Biden’s PEB recommends pay increases for rail workers in effort to avoid strike

Adam Yanelli


HOUSTON (ICIS)–The emergency board appointed by US President Joe Biden to help avert a possible strike by rail workers recommended significant increases to pay and benefits in its report this week, setting up a framework for continued negotiations over the next 30 days.

In a statement, the Association of American Railroads (AAR) said the recommendations from the Presidential Emergency Board (PEB) “markedly exceed the rail carriers’ proposal” but do provide a useful basis to reach a conclusion.

The PEB was appointed on 15 July after a vote by members of the rail workers union, the Brotherhood of Locomotive Engineers and Trainmen (BLET), came in at 99.5% in favour of going on strike.

AAR President and CEO Ian Jefferies said the report sets the framework for the parties to be able to reach a negotiated agreement.

“The recommendations would provide 24% compounded wage increases by 2024, with 14.1% of those increases effective immediately, along with additional service recognition bonuses totaling $5,000 over the course of the contract,” Jefferies said. “An agreement based on these terms would lead to the largest general wage increase in nearly 40 years.”

The National Carriers Conference Committee (NCCC), a part of the National Railway Labor Conference (NRLC), is representing the nation’s freight railroads in the negotiations.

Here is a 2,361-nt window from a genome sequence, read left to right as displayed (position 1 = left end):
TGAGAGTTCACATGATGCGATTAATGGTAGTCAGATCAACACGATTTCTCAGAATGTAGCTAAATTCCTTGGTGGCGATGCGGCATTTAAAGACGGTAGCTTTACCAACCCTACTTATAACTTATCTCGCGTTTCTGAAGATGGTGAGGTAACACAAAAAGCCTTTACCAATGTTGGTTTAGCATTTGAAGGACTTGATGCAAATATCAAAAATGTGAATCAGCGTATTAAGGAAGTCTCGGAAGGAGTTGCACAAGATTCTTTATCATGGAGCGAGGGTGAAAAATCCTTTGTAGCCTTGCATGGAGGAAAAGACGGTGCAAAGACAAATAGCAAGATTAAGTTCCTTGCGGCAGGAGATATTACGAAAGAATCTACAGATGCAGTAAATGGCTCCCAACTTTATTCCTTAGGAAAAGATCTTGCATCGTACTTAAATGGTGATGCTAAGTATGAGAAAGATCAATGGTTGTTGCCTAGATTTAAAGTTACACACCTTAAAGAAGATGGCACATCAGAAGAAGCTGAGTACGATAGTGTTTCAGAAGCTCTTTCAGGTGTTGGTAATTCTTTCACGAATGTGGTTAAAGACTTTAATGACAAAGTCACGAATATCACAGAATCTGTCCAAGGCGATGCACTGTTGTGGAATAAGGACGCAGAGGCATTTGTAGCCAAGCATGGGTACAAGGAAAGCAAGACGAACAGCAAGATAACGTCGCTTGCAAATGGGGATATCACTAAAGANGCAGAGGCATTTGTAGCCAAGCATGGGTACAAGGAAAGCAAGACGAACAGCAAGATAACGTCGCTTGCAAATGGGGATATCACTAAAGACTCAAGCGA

NCCC said that the recommendations would include the most substantial wage increases in decades – with average rail worker wages reaching about $110,000 per year by the end of the agreement.

“When health care, retirement, and other benefits are considered, the value of rail employees’ total compensation package, which already ranks among the highest in the nation, would average more than $150,000 per year,” the NCCC said.

BLET representatives did not immediately respond to a request for comment, but in a statement on its website said leadership along with legal counsel is continuing to analyse the report and meet with all general chairmen before making a comment.

The International Association of Sheet Metal, Air, Rail and Transportation Workers – Transportation Division (SMART-TD), one of the parties on the labour side, said it is still evaluating the findings in the 124-page report.

“While other sources may rush to respond, your union is committed to sharing factual information regarding the PEB while achieving the best outcome possible for rail labor,” SMART-TD said in a statement posted to its website. “There will be additional updates from SMART-TD President Jeremy Ferguson as the situation evolves.”

But according to posts on Twitter, union members are unlikely to be happy with the proposal, suggesting it does not do enough to address quality of life issues such as work schedules, hours of work, time off and attendance policies.

In the US, chemical railcar loadings represent about 20% of chemical transportation by tonnage, with trucks, barges and pipelines carrying the rest. In Canada, producers rely on rail to ship more than 70% of their products, with some exclusively using rail.

Thumbnail image shows a railroad track. Image by Shutterstock.


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